Cortana can also now set and control timers, which is convenient. Say things like “Hey Cortana, set a timer”, “Hey Cortana, set a timer for 10 minutes”, “Hey Cortana, how much time is left?” and “Hey Cortana, cancel my timer” to work with timers.
Despite all these powerful features that require Microsoft accounts and personalization, Cortana is becoming more friendly to people who haven’t set it up yet. You’ll be able to ask Cortana simple questions and get answers without actually setting up and personalizing Cortana first.
The Combined Skype Universal App is Back
Microsoft has changed its mind about Skype…again.
With Windows 8 and 8.1, Microsoft offered both “Skype for Windows” and “Skype for Windows desktop” applications. The “Modern” Skype for Windows application ran in the full-screen interface and was pretty flaky [but] Microsoft abruptly discontinued [it] a month before Windows 10 was released, ... Windows 10 launched with a Get Skype application ... to download the desktop application. Windows 10’s first big update, the November update, added ... separate applications for text messages, audio calls, and video calls.
Microsoft has now changed its mind again and will discontinue those three separate Skype applications on the desktop. Instead, Microsoft will create a new universal Windows app version of Skype that will eventually replace the traditional desktop application when it has enough features. The Skype Preview application is now available.
Windows Gets Its Own Linux Command Line
The Start Menu Has Been Redesigned
Microsoft has changed the way Windows 10’s Start menu works. The “All Apps” option is now gone–you’ll just see a full list of installed applications at the left side of your Start menu. Your most frequently used and recently added applications will appear at the top of this list. It’ll show the three most recently added applications instead of a single one, and you can expand this list to see more applications sorted by when you installed them.
Important buttons like the File Explorer, Settings, and Shut Down buttons are now always located at the left side of the Start menu.
OneDrive users will be happy to know that they can now search all their files–both files on the PC and files stored online in OneDrive–from the Start menu.
Task View Gets Some Improvements
Tablet Mode is More Like Windows 8
Tablet Mode sees some helpful improvements that will make Windows 10’s Tablet Mode function more like Windows 8’s full-screen “Metro” interface.
When your system is in Tablet Mode, the All Apps list will now appear in full-screen mode–just like on Windows 8. You can toggle between the tiles view and list of apps with options at the left side of the screen.
You can also choose to automatically hide the taskbar while in tablet mode. These options are available under System > Tablet Mode in the Settings app. With auto-hide enabled, you can swipe up from the bottom of the screen to show or hide the taskbar. The entire screen will be reserved for the app you’re currently using.
The Taskbar Gets Calendar Integration and More
The Windows taskbar sees some important improvements, too. The taskbar clock is now integrated with your calendar, so you can click or tap the time and see a list of the calendar events you have scheduled for today. Tap an event–or tap the “+” button to add an event–and the Calendar app will open.
The sound panel is also more useful. You can click or tap the speaker icon and switch between multiple output devices–like speakers and headphones–if you have more than one connected.
Taskbar settings are now integrated into the new Settings app, and you can access them at Settings > Personalization > Taskbar. You can also just right-click the taskbar and select “Settings” to open this new screen.
The Lock Screen is Improved, Too
The lock screen now features built-in media controls, which appear at the bottom-right corner of the screen along with album art for any playing music. You can control music playback without unlocking your PC.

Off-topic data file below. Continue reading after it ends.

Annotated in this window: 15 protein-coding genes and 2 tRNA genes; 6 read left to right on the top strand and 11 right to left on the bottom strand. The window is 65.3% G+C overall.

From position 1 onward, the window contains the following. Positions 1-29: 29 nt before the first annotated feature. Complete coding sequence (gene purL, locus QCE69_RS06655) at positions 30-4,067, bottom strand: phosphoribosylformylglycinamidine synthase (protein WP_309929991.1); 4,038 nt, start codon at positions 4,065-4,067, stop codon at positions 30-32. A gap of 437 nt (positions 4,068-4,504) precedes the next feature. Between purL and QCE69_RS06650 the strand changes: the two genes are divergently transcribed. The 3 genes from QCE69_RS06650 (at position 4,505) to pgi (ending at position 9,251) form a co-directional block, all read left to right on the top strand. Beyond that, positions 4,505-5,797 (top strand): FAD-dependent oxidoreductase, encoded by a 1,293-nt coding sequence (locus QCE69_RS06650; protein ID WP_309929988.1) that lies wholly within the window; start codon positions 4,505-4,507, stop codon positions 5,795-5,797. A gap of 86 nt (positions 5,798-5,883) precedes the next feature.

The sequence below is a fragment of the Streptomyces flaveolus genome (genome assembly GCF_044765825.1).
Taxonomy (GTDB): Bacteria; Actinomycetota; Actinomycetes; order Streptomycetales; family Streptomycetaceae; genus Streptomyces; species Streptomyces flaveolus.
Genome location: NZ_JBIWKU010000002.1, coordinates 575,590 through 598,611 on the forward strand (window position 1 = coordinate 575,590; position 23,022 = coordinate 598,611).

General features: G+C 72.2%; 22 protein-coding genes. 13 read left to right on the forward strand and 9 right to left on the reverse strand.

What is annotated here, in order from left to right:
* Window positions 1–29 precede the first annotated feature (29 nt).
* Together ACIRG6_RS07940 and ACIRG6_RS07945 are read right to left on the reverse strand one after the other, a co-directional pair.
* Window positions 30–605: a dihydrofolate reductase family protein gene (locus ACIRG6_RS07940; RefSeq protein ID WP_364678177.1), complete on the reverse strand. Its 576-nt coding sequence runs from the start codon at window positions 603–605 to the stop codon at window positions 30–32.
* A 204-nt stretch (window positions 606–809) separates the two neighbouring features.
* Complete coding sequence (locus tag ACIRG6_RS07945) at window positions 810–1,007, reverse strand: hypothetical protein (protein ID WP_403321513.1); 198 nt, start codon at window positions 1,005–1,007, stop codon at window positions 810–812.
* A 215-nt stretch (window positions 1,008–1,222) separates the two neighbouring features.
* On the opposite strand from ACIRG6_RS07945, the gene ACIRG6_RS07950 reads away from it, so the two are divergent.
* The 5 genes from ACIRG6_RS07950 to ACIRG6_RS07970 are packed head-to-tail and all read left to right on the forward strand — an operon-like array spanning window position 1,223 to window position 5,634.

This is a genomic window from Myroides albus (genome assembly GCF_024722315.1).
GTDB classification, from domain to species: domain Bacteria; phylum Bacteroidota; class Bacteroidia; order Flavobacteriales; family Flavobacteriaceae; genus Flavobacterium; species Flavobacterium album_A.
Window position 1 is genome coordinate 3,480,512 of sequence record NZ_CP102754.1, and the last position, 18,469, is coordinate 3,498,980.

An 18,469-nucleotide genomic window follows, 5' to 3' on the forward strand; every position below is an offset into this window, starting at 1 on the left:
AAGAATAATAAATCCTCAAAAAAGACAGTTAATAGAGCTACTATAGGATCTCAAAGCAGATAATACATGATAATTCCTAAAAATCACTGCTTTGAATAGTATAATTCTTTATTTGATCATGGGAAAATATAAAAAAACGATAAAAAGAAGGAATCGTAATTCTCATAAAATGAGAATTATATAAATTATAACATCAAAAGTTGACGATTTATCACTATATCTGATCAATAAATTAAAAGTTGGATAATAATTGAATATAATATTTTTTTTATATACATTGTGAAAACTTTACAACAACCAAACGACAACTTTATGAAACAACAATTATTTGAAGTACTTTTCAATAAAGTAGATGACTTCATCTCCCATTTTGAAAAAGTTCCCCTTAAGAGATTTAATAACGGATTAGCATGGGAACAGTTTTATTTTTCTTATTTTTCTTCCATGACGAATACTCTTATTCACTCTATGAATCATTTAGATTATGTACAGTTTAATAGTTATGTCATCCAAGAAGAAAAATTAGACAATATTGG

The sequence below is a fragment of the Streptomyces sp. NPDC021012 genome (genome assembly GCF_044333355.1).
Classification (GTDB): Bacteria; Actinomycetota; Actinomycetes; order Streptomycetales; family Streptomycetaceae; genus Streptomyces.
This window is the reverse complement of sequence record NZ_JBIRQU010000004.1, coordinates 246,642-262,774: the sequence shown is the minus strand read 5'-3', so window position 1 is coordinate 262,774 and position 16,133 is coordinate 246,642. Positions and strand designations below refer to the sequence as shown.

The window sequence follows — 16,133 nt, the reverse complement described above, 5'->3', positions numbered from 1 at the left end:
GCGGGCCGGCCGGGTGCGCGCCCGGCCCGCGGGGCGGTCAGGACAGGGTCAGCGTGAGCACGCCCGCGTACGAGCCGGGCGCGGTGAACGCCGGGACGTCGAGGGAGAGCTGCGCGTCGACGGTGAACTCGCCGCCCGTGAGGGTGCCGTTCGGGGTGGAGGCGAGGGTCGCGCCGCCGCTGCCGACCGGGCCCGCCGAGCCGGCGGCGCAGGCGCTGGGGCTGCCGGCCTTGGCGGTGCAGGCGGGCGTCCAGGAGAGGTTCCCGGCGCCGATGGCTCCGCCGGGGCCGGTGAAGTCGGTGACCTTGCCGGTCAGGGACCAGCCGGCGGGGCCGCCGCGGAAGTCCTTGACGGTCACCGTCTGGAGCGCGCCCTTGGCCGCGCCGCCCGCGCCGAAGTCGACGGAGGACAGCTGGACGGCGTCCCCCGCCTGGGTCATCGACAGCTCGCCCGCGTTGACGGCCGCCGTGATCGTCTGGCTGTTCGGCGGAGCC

Cortana can now be used on your lock screen, too. Head to Cortana’s Settings, find the “Lock screen options” section, and activate the “Let me use Cortana even when my device is locked” option. With “Hey Cortana” enabled, you can talk to your computer even while it’s locked. For sensitive tasks, you’ll be asked to unlock your PC first.
Battery Options Become More Powerful
Windows Update Is More Respectful of Your Time
The Action Center is More Convenient and Customizable
Apps Can Now Take Over When You Visit a Website
Connect Improves on Windows Phones with Continuum
Other Changes and New Features ...
04 Apr 2016
Windows 10 itself is fast improving and massive ‘Anniversary Update’ makes numerous important upgrades. It also has three great secret features…
So what are they are? Interestingly two involve an increasingly important Windows 10 partner – Android!
#1. A Smart Windows 10 User Interface Change
Microsoft [has] confirmed that following the ‘Anniversary Update’ ... Windows 10 would be able to receive Android notifications in its Action Center. [Also] ... it would change the taskbar to better accommodate this and all programs and universal Windows apps as well. [The] taskbar icons [will] support badge notifications to show the number of new alerts on each app, website or program. In practice this looks very similar to the system iOS has used for years – imagine the Outlook taskbar icon with ‘11’ on it signifying unread messages, or ‘3’ on a Facebook pp illustrating new notifications.
#2 Notifications Become Smart
As handy as the Windows 10 notification center is in theory, in practice it has been something of a letdown, but this all looks set to change with the Anniversary Update – and again it is tied to Android. ... Windows 10 will not only be able to receive Android notifications, but also interact with them. For example: replying to SMS messages, dismissing reminders and more. It isn’t yet clear if more advanced functionality – such as replying to phone calls (possible with ‘Continuity’ between iOS and OS X) – will also be coming.
#3 Universal Notification Syncing
Microsoft says universal notification synchronisation (dismissing alerts from all devices once they have been seen) will be automated in Windows 10. This ... saves ... considerable irritation to end users who would otherwise be left continually clicking away at old notifications across multiple devices just to clear them.
Windows 10’s Key To Success: Android
Of course there’s a certain irony to all of this: arguably the best Windows 10 differentiator for mainstream customers using Windows 7 and Windows 8 could well end up being how well it interacts with a rival platform.